If there are trade restrictions on imported parts would this would affect both the pace of growth of the sector, and the costs of offshore wind farms.

According to the US Energy Information Administration, the cost of building offshore wind farms in the US is initially projected to be $157/MWh. This is almost double the $80/MWh (£57.50/MWh) at which the 1.4GW Hornsea 2 and 950MW Moray East schemes won Contract for Differences in the UK in September.

The costs of building offshore wind farms in US waters will fall fast, especially when manufacturing operations and supply chains are established. The US sector has a well of knowledge gained in Europe from which it can draw.

But for this to happen, free trade is needed in these early stages. Europe has created an efficient manufacturing industry in the last two decades, which has helped drive down costs to their current lows. A free trade approach would allow the US to take advantage of the European expertise and to bolster the growth of the sector.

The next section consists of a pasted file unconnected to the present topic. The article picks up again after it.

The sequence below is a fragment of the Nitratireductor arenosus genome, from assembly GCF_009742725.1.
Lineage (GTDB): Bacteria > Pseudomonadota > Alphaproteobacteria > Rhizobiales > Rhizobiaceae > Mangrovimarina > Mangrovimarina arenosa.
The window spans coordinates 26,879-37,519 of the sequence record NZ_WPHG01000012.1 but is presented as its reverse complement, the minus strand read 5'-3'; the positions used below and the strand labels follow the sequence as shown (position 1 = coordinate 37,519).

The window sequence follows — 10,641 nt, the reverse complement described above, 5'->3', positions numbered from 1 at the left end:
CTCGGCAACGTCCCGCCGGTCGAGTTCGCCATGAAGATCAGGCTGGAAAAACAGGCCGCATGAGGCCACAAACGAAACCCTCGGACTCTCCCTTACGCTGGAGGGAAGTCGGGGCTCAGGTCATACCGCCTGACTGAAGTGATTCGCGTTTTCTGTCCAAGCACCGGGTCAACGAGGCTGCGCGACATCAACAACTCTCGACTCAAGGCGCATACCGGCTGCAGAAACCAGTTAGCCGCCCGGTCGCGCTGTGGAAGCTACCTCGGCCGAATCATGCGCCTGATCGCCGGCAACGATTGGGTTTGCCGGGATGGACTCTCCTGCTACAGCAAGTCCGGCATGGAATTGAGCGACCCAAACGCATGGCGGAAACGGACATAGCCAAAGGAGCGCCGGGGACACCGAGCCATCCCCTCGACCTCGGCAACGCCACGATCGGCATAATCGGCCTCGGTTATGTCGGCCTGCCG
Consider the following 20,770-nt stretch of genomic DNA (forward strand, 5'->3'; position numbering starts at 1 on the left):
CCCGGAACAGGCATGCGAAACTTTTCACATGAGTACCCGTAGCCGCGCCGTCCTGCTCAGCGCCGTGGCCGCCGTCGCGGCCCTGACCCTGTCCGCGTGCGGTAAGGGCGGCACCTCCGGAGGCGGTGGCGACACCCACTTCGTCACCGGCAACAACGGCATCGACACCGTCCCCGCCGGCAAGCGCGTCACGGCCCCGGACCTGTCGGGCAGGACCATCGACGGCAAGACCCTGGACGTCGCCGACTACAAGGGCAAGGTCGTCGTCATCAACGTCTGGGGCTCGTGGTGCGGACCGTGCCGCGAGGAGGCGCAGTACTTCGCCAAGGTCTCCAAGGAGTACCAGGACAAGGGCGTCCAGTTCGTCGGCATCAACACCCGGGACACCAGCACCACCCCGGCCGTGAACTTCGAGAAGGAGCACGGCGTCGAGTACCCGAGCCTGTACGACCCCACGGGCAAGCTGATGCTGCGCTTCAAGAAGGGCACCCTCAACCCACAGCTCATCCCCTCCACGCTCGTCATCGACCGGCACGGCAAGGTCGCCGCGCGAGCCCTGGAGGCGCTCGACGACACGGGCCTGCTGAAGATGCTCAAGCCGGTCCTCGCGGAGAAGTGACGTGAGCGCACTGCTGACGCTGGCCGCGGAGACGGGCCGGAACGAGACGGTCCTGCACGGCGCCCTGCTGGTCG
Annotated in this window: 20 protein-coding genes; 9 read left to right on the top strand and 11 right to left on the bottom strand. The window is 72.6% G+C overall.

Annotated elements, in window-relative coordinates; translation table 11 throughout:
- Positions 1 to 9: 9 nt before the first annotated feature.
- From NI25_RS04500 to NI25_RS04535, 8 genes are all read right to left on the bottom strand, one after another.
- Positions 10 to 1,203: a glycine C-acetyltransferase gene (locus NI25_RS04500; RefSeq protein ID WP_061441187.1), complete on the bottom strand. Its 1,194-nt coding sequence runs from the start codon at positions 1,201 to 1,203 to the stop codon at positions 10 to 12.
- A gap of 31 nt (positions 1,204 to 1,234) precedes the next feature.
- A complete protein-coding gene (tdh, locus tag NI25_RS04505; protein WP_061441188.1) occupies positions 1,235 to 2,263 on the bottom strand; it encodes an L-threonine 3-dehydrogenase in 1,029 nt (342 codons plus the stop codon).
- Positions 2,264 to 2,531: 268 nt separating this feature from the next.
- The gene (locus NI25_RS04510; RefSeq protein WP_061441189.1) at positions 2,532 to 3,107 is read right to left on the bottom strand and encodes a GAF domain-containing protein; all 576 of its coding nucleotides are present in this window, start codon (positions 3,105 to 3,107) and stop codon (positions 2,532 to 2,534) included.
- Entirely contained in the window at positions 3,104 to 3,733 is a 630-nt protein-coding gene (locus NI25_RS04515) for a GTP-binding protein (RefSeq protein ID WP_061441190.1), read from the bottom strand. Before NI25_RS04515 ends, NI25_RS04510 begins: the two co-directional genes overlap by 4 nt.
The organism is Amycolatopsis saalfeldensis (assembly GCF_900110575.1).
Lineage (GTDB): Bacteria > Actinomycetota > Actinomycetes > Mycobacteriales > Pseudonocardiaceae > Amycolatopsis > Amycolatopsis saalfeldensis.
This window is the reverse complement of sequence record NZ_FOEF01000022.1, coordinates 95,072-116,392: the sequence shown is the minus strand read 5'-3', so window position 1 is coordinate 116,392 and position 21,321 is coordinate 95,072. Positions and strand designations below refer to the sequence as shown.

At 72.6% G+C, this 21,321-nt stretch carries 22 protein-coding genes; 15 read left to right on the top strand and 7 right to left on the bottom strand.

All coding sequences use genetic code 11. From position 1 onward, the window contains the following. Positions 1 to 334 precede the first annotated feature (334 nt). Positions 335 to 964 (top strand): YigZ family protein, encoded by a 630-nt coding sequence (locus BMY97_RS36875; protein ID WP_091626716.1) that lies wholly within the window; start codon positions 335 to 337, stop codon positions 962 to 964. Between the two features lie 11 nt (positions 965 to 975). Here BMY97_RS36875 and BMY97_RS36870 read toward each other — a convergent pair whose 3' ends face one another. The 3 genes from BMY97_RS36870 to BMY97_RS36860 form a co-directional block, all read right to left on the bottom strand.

This would enable quicker development of the local manufacturing industry and create more factory jobs. A perfect scenario to make President Trump happy? We'd like to think so.

After years of delays, the US offshore wind industry is gaining momentum. State governments are increasingly committed to the growth of the nascent sector. However, wind businesses are now getting worried about what would happen to offshore wind if the national government was to adopt protectionist policies.

When we look at the trade restrictions imposed by US President Donald Trump on solar panels, their fear is not unfounded. Last month, he signed into law a 30% tariff to be imposed on imported solar cells and modules, as part of a broader protectionist agenda that would aim to boost US manufacturing firms. And the growing US offshore wind industry could be hit by Trump’s agenda.

The market undoubtedly has great potential. According to the US Department of Energy, there is now a pipeline of 28 US offshore wind projects in development totalling almost 24GW, which could unleash investment of up to $56bn.

There is a long way to go, though. Deepwater Wind’s 30MW Block Island is the only scheme that has reached completion so far, and such a huge pipeline would require a great commitment from governments, including to bring in the expertise of Europe's major offshore wind turbine manufacturers.

In fact, there is only one significant offshore turbine platform made in the US at present. GE Renewable Energy produces its Haliade 150-6MW turbine, five of which are now spinning at Block Island.